Report on the International Conference
For several years, Revolution Internationale (France), Internationalism (USA), and World Revolution (UK) have organized international meetings and conferences in order to develop political discussion on the perspectives for the class-struggle, and to encourage a greater understanding of class positions today. This year, in addition to the groups already cited, two groups new to our current attended the international conference: Accion Proletaria (Spain) and Rivoluzione Internazionale (Italy) and we also welcomed a delegate from Internacionalismo, the group in our current in Venezuela. This conference was mainly oriented toward the necessity of organizing the intervention and will to act of revolutionaries into an international framework.
Evan though our current consisted only of one or two groups in different countries (at the end of the period of reaction and at the beginning of the new period which opened up in 1968), the nature of the proletarian struggle and the class positions that we defend forced us to an international political coherence. Today, confronted with the worsening crisis and the heightening of struggles, this fundamentally unified political orientation and the years of common work have enabled us to create an international organizational framework for our current, so that we can concentrate our efforts in several countries.
In the context of political confusions prevalent at this time, and in view of the weakness of revolutionary forces, we consider that it is very important to insist on the necessity, as in any period of heightening class struggle, to work towards a regrouprment of revolutionaries. For this reason, we invited groups whose political positions are moving towards those of the current: Pour Une Intervention Communiste (France), Revolutionary Workers Group (USA), Revolutionary Perspectives(UK), to participate at our conference. The confrontation of ideas between our current and these groups has helped to develop the analyses and orientations which the different groups defend faced with the political tasks of today.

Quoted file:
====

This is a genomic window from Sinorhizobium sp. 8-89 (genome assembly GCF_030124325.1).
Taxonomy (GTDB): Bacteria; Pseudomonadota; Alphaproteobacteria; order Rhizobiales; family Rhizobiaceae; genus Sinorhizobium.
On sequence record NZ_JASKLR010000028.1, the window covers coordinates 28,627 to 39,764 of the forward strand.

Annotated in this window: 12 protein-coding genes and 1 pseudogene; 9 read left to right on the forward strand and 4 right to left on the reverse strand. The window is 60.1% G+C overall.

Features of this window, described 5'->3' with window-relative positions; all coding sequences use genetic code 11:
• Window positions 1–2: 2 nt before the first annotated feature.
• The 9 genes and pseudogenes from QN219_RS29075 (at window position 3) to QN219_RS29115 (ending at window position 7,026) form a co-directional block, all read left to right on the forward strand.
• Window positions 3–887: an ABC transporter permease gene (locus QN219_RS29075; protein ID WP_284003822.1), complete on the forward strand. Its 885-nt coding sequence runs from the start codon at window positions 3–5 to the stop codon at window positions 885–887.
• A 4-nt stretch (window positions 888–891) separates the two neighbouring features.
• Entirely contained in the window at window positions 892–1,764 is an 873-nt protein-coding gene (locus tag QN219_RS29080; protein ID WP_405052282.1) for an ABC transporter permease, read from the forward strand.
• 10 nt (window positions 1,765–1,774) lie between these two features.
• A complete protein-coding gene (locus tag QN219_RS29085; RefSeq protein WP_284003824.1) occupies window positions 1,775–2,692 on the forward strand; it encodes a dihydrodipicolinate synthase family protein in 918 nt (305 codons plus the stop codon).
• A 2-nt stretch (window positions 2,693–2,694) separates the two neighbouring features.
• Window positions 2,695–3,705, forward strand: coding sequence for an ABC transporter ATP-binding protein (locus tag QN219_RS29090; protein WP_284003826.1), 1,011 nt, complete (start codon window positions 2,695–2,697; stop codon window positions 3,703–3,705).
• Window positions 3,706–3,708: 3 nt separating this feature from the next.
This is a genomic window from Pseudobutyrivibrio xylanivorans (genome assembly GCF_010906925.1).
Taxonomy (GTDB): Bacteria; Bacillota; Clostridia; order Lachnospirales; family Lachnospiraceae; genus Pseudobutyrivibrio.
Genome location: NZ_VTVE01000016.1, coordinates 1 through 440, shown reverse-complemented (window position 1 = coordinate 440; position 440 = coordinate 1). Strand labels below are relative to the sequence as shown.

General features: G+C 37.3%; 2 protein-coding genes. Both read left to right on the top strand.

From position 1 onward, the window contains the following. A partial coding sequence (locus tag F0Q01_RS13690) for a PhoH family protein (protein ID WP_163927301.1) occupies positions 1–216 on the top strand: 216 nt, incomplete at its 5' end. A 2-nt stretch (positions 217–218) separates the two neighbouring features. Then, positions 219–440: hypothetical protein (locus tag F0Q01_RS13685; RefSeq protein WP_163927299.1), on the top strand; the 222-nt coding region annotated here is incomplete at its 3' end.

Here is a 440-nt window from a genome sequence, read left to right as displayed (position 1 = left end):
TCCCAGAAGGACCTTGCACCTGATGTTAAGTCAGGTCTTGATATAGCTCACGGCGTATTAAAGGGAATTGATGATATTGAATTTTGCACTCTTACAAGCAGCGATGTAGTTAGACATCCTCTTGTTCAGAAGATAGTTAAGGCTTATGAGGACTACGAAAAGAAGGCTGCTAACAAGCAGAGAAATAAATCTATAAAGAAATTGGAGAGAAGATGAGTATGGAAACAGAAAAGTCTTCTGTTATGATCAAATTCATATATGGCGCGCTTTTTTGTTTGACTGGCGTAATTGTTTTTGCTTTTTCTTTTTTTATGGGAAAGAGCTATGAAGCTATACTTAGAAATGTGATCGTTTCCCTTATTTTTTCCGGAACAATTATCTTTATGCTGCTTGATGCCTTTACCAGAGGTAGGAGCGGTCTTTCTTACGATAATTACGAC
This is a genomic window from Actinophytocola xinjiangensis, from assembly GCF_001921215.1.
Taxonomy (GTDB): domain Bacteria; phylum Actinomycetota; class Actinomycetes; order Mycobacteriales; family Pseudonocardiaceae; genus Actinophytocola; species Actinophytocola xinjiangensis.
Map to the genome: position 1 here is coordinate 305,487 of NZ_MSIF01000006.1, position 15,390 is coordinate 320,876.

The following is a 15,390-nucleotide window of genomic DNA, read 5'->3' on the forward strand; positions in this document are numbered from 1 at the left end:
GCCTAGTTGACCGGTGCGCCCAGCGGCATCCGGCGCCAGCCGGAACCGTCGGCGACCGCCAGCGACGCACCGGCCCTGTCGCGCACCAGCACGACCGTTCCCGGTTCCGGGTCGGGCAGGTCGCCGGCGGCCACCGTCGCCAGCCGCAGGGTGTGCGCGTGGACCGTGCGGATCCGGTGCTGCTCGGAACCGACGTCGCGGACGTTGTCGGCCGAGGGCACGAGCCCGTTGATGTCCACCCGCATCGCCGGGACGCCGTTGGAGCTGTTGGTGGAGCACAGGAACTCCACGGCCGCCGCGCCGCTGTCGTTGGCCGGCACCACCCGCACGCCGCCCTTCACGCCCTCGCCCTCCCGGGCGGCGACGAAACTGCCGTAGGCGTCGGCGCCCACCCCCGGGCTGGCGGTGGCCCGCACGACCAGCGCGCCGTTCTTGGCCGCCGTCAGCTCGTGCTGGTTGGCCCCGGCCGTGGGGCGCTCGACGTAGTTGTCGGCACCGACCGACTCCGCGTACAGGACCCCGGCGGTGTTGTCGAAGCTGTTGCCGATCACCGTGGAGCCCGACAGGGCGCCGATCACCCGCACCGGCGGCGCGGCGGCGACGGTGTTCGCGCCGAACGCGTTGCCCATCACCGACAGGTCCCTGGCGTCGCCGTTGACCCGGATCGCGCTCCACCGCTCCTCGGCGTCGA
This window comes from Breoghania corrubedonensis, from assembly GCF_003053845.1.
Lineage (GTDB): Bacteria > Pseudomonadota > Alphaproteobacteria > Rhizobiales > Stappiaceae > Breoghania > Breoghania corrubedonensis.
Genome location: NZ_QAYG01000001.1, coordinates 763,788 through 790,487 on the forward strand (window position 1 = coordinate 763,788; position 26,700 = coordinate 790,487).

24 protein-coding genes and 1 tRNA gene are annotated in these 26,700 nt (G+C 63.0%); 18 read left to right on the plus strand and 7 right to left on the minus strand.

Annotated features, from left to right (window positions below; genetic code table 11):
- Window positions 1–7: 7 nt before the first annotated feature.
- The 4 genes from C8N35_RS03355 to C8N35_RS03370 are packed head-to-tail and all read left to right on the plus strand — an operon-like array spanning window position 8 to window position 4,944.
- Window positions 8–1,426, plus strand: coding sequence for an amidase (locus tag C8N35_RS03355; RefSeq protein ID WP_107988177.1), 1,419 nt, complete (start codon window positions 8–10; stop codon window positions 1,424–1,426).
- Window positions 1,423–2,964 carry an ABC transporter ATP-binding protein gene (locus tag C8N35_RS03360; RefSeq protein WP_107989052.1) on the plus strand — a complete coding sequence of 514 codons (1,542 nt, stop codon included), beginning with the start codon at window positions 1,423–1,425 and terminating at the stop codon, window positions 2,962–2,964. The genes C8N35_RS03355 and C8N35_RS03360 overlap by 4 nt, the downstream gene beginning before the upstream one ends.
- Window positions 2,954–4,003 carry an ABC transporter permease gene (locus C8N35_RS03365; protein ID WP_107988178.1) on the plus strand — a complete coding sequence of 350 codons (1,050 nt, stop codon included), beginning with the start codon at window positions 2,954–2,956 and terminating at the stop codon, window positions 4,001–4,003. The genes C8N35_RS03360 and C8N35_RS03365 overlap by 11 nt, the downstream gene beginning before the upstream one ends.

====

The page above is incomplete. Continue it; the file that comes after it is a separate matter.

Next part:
The situation today
During the long years of the post-war reconstruction period, revolutionary marxists have said over and over again that the capitalist system, (having entered into its period of decadence since World War I), only 'prospered' provisionally thanks to the many palliatives of reconstruction: statist measures, arms economies etc; and that eventually the inherent contradictions of the system are going to clearly explode into an open crisis still deeper than that of 1929. Today the crisis is no longer a secret to anybody and the reality of the system's basic sickness has swept away the exalting bourgeoisie and the erudite ‘marxologues' such as Socialism ou Barbarie who believed we had seen ‘the end of crises', the ‘superseding’ of marxism, or as Marcuse thought, the ‘embourgeoicisement’ of the proletariat. Our current has for seven years been analysing all the characteristics of the crisis which is now accelerating so rapidly; in its general trend 1974 mark a qualitative and quantitative decline in the economic situation of capitalism (in the East and in the West) and has demonstrated the ephemeral and mistaken nature of the ‘mini-boom' of 1972. Inflation, unemployment, monetary crises and trade wars, the fall of stock market values as well as the rates of growth of the advanced economies, are signs of the general crisis of over-production and of the saturation of markets which undermine the world capitalist system at its roots.
Contrary to 1929 capitalism today has tried as much as possible to alleviate the effects of the crisis by means of statist structures. In spite of the intensification of inter-imperialist rivalries (as in the continual war in Indo¬china, the confrontations in the Middle East and Cyprus) and the reinforcing of the imperialist blocs, which lead towarls war (a coarse inherent in the economic crises of decadent capitalism), generalized war will not occur as long as the combativity of the working class continues to develop. At the conference the groups in our current elaborated the perspective, defended in our writings, recognizing that the struggle of the working class will intensify as it resists the crisis and that the class struggle will again pose the historic alternative, socialism or barbarism after fifty years of reflux.